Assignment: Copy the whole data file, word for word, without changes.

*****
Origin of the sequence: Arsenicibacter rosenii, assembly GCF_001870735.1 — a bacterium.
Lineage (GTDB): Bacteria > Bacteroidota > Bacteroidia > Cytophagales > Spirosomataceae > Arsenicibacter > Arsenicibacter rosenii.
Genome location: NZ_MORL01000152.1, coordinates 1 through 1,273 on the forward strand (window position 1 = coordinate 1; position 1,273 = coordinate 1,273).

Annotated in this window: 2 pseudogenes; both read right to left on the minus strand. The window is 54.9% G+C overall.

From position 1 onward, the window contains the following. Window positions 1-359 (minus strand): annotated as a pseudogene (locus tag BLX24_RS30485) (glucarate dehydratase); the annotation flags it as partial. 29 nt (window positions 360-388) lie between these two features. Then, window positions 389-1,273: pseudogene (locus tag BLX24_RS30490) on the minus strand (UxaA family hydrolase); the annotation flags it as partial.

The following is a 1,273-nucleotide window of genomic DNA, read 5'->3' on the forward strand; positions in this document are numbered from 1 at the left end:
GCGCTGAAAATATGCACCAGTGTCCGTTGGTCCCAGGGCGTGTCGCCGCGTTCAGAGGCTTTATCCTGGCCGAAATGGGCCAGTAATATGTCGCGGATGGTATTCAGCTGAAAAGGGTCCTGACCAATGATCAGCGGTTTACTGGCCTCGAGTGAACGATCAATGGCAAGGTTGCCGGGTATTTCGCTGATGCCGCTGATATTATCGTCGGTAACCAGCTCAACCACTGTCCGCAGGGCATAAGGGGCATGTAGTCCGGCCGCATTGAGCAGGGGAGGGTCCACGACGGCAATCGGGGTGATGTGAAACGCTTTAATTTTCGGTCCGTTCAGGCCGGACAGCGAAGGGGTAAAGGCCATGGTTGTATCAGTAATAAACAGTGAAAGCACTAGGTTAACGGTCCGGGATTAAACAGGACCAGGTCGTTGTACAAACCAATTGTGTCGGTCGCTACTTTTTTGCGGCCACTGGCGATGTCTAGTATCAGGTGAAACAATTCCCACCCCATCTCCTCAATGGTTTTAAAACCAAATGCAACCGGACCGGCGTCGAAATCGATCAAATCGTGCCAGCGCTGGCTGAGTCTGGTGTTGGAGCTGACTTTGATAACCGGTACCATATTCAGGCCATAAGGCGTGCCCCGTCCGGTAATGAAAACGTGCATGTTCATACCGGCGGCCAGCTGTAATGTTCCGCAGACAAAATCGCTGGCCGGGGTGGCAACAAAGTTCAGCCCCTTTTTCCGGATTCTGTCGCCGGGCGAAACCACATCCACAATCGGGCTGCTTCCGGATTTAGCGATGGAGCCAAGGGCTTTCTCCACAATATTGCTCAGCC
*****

Origin of the sequence: Arsenicibacter rosenii, assembly GCF_001870735.1 — a bacterium.
Lineage (GTDB): Bacteria > Bacteroidota > Bacteroidia > Cytophagales > Spirosomataceae > Arsenicibacter > Arsenicibacter rosenii.
Genome location: NZ_MORL01000152.1, coordinates 1 through 1,273 on the forward strand (window position 1 = coordinate 1; position 1,273 = coordinate 1,273).

Annotated in this window: 2 pseudogenes; both read right to left on the minus strand. The window is 54.9% G+C overall.

From position 1 onward, the window contains the following. Window positions 1-359 (minus strand): annotated as a pseudogene (locus tag BLX24_RS30485) (glucarate dehydratase); the annotation flags it as partial. 29 nt (window positions 360-388) lie between these two features. Then, window positions 389-1,273: pseudogene (locus tag BLX24_RS30490) on the minus strand (UxaA family hydrolase); the annotation flags it as partial.

The following is a 1,273-nucleotide window of genomic DNA, read 5'->3' on the forward strand; positions in this document are numbered from 1 at the left end:
GCGCTGAAAATATGCACCAGTGTCCGTTGGTCCCAGGGCGTGTCGCCGCGTTCAGAGGCTTTATCCTGGCCGAAATGGGCCAGTAATATGTCGCGGATGGTATTCAGCTGAAAAGGGTCCTGACCAATGATCAGCGGTTTACTGGCCTCGAGTGAACGATCAATGGCAAGGTTGCCGGGTATTTCGCTGATGCCGCTGATATTATCGTCGGTAACCAGCTCAACCACTGTCCGCAGGGCATAAGGGGCATGTAGTCCGGCCGCATTGAGCAGGGGAGGGTCCACGACGGCAATCGGGGTGATGTGAAACGCTTTAATTTTCGGTCCGTTCAGGCCGGACAGCGAAGGGGTAAAGGCCATGGTTGTATCAGTAATAAACAGTGAAAGCACTAGGTTAACGGTCCGGGATTAAACAGGACCAGGTCGTTGTACAAACCAATTGTGTCGGTCGCTACTTTTTTGCGGCCACTGGCGATGTCTAGTATCAGGTGAAACAATTCCCACCCCATCTCCTCAATGGTTTTAAAACCAAATGCAACCGGACCGGCGTCGAAATCGATCAAATCGTGCCAGCGCTGGCTGAGTCTGGTGTTGGAGCTGACTTTGATAACCGGTACCATATTCAGGCCATAAGGCGTGCCCCGTCCGGTAATGAAAACGTGCATGTTCATACCGGCGGCCAGCTGTAATGTTCCGCAGACAAAATCGCTGGCCGGGGTGGCAACAAAGTTCAGCCCCTTTTTCCGGATTCTGTCGCCGGGCGAAACCACATCCACAATCGGGCTGCTTCCGGATTTAGCGATGGAGCCAAGGGCTTTCTCCACAATATTGCTCAGCC